Earlier this month a New York Appellate court ordered the complete disclosure of a personal injury Plaintiff’s Facebook account. In Richards v Hertz Corp., 2012 WL 5503841 —N.Y. Supp. 2d—, (NY AD 2d 2012, November 14, 2012) the Plaintiff claimed that her injuries from an automobile accident impaired her ability to participate in sporting activities and caused her to suffer pain that was exacerbated in cold weather. However, in the course of investigating the claim, the Defendant identified publically available images on the Plaintiff’s Facebook page “depicting [plaintiff] on skis in the snow,” (i.e. not only a sporting activity but in cold weather) and subsequently served a discovery demand requesting all her status reports, email, photos, and videos posted on her account since the date of the accident.
The Plaintiff objected to the request and ultimately a court motion was brought to resolve the discovery dispute. Initially, the trial court only directed that the injured plaintiff send defendants a copy of “every photo on Facebook” evidencing the injured plaintiff “participating in a sporting activity.” However, The Defendants appealed the order and the appellate court viewed the trial court’s order as too narrow, finding that defendants demonstrated that the injured Plaintiff’s profile contained an image that was “probative” of the issue as to the extent of her injuries, and finding in turn that “other portions of her Facebook profile may contain further evidence relevant to that issue.”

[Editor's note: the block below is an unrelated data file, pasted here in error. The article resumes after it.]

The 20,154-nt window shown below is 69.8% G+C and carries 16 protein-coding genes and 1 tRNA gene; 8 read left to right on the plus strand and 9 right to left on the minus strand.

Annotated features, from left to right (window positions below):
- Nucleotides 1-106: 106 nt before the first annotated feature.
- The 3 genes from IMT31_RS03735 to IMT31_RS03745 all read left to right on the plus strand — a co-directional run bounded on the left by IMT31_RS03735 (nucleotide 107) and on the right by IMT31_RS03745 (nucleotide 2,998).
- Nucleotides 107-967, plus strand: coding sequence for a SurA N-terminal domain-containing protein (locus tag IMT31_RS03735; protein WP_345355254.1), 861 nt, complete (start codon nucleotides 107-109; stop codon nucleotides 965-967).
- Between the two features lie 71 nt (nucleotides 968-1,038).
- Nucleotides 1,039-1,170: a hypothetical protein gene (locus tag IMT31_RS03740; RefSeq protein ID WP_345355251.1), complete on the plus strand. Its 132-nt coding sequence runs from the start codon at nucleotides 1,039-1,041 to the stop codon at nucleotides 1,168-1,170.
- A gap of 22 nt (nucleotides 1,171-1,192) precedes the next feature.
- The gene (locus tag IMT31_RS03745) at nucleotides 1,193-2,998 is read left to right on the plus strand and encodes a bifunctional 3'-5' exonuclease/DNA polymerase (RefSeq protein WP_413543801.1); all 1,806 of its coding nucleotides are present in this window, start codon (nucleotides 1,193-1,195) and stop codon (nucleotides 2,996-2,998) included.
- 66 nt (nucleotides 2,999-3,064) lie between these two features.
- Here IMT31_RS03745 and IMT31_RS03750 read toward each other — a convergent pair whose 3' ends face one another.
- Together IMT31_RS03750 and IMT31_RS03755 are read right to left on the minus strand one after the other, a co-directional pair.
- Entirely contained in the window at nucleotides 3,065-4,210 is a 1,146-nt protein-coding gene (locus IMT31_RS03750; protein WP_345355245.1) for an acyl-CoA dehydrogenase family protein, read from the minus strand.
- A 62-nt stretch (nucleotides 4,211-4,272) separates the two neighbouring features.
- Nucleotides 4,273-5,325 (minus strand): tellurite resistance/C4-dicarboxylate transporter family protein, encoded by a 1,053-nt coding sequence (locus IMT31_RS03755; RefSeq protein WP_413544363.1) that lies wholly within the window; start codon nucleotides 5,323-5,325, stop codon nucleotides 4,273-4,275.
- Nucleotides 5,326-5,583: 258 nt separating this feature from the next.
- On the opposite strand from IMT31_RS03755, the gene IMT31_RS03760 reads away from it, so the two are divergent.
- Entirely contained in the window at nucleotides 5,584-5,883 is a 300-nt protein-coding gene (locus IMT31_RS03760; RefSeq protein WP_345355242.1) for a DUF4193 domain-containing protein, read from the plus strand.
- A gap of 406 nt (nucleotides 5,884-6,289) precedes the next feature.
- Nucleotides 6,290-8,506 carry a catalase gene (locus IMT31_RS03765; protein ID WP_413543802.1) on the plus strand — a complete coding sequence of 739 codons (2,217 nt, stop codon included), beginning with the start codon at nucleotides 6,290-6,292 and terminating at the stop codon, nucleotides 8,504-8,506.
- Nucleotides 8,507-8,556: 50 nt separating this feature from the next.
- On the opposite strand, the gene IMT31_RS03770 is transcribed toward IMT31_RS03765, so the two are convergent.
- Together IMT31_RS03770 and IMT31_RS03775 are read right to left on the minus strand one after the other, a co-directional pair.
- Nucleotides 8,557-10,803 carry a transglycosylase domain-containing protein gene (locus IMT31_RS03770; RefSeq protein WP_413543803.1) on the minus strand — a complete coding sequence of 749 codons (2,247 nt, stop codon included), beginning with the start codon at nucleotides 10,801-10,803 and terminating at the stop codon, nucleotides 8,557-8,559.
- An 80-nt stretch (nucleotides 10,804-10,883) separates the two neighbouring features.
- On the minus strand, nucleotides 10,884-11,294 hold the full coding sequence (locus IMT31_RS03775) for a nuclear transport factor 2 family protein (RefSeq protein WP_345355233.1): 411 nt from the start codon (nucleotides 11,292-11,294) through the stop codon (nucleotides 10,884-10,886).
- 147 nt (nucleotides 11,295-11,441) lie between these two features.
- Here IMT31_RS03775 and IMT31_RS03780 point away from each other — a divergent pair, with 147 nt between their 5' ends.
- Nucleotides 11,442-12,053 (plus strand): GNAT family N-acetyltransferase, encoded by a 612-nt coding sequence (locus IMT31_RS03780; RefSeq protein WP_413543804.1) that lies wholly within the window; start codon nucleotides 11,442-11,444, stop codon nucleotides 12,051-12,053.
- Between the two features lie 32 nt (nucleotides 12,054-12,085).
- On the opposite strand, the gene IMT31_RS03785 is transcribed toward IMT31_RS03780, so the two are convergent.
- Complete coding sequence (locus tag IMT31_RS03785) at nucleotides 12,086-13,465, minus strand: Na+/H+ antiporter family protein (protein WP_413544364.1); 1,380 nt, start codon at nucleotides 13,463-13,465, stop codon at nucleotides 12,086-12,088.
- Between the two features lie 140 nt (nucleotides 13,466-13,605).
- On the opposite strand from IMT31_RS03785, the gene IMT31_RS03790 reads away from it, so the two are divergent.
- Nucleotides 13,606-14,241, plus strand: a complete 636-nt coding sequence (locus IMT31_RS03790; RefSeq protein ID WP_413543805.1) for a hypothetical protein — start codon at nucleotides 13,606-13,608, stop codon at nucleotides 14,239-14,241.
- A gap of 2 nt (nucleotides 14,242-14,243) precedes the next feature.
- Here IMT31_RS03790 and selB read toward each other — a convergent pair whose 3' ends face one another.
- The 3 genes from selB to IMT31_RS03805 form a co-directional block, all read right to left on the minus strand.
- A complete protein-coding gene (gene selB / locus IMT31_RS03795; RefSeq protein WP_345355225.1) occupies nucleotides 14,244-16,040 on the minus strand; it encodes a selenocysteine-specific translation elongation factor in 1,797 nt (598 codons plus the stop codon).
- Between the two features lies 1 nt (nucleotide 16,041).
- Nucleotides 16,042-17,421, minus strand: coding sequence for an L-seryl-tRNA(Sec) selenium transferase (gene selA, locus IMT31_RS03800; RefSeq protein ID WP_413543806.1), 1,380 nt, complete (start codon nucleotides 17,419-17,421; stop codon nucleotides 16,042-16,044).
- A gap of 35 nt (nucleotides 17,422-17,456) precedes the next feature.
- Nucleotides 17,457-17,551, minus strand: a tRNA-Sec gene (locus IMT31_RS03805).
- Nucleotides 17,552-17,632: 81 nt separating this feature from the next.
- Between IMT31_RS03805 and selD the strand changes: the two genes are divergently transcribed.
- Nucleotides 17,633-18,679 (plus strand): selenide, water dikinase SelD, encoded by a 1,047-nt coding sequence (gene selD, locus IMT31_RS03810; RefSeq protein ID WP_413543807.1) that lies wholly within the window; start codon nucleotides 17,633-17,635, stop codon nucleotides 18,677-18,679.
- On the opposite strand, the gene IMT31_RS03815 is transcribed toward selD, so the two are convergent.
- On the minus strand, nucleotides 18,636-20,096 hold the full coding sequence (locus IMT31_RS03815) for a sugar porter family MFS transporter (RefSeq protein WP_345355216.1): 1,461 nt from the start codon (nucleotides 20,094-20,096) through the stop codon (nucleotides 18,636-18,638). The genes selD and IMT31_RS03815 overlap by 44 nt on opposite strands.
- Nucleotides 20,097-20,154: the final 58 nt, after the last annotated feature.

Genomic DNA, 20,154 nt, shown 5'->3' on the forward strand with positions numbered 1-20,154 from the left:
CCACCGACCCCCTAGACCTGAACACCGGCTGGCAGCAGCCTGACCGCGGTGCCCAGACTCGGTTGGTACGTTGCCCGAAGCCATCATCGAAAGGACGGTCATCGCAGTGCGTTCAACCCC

The appellate court ruled that defendant made “a showing that at least some of the discovery sought will result in the disclosure of relevant evidence or is reasonably calculated to lead to the discovery of information bearing on her claim.”
Regular readers of this blog will note that there is nothing new here as we have covered many similar recent cases with this type of fact pattern and outcome. But it is notable that such cases are becoming very routine. Also, it should be very clear by now that any law firm defending or prosecuting personal injury claims – as well as their hired eDiscovery consultants — should be investigating social media sites for sources evidence as a matter of course. As attorney John Browning pointed out earlier on this blog, any attorney who fails to do so may be violating their ethical duty of competence.